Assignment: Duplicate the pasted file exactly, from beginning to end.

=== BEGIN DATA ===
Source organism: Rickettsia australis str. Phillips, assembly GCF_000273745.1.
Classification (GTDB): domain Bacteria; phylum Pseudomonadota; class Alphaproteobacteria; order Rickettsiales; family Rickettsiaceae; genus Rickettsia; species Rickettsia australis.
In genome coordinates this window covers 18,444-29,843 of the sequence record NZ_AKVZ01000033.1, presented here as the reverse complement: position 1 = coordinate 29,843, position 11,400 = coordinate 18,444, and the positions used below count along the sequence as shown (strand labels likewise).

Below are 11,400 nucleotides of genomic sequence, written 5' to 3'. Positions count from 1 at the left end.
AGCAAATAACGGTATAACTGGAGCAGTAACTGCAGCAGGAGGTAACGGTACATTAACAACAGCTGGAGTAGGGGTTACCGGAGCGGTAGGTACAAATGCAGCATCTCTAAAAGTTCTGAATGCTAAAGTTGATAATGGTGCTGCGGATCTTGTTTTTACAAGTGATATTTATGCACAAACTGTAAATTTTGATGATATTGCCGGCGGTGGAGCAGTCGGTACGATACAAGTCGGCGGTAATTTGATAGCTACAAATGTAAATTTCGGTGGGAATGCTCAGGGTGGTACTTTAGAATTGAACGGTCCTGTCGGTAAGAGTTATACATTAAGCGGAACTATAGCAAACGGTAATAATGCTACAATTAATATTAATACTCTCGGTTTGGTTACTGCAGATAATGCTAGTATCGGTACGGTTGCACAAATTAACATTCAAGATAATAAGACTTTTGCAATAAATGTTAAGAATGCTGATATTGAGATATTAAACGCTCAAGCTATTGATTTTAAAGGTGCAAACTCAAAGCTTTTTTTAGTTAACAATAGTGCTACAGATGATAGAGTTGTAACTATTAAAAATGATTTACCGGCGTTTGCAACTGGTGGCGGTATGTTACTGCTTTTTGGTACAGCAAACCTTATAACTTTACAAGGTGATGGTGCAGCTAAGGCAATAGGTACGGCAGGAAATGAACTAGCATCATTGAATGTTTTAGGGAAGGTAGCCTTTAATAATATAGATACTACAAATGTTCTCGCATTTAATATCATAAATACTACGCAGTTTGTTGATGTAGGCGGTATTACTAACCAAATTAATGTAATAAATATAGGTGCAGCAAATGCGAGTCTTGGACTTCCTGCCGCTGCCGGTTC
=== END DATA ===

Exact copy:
Source organism: Rickettsia australis str. Phillips, assembly GCF_000273745.1.
Classification (GTDB): domain Bacteria; phylum Pseudomonadota; class Alphaproteobacteria; order Rickettsiales; family Rickettsiaceae; genus Rickettsia; species Rickettsia australis.
In genome coordinates this window covers 18,444-29,843 of the sequence record NZ_AKVZ01000033.1, presented here as the reverse complement: position 1 = coordinate 29,843, position 11,400 = coordinate 18,444, and the positions used below count along the sequence as shown (strand labels likewise).

Below are 11,400 nucleotides of genomic sequence, written 5' to 3'. Positions count from 1 at the left end.
AGCAAATAACGGTATAACTGGAGCAGTAACTGCAGCAGGAGGTAACGGTACATTAACAACAGCTGGAGTAGGGGTTACCGGAGCGGTAGGTACAAATGCAGCATCTCTAAAAGTTCTGAATGCTAAAGTTGATAATGGTGCTGCGGATCTTGTTTTTACAAGTGATATTTATGCACAAACTGTAAATTTTGATGATATTGCCGGCGGTGGAGCAGTCGGTACGATACAAGTCGGCGGTAATTTGATAGCTACAAATGTAAATTTCGGTGGGAATGCTCAGGGTGGTACTTTAGAATTGAACGGTCCTGTCGGTAAGAGTTATACATTAAGCGGAACTATAGCAAACGGTAATAATGCTACAATTAATATTAATACTCTCGGTTTGGTTACTGCAGATAATGCTAGTATCGGTACGGTTGCACAAATTAACATTCAAGATAATAAGACTTTTGCAATAAATGTTAAGAATGCTGATATTGAGATATTAAACGCTCAAGCTATTGATTTTAAAGGTGCAAACTCAAAGCTTTTTTTAGTTAACAATAGTGCTACAGATGATAGAGTTGTAACTATTAAAAATGATTTACCGGCGTTTGCAACTGGTGGCGGTATGTTACTGCTTTTTGGTACAGCAAACCTTATAACTTTACAAGGTGATGGTGCAGCTAAGGCAATAGGTACGGCAGGAAATGAACTAGCATCATTGAATGTTTTAGGGAAGGTAGCCTTTAATAATATAGATACTACAAATGTTCTCGCATTTAATATCATAAATACTACGCAGTTTGTTGATGTAGGCGGTATTACTAACCAAATTAATGTAATAAATATAGGTGCAGCAAATGCGAGTCTTGGACTTCCTGCCGCTGCCGGTTC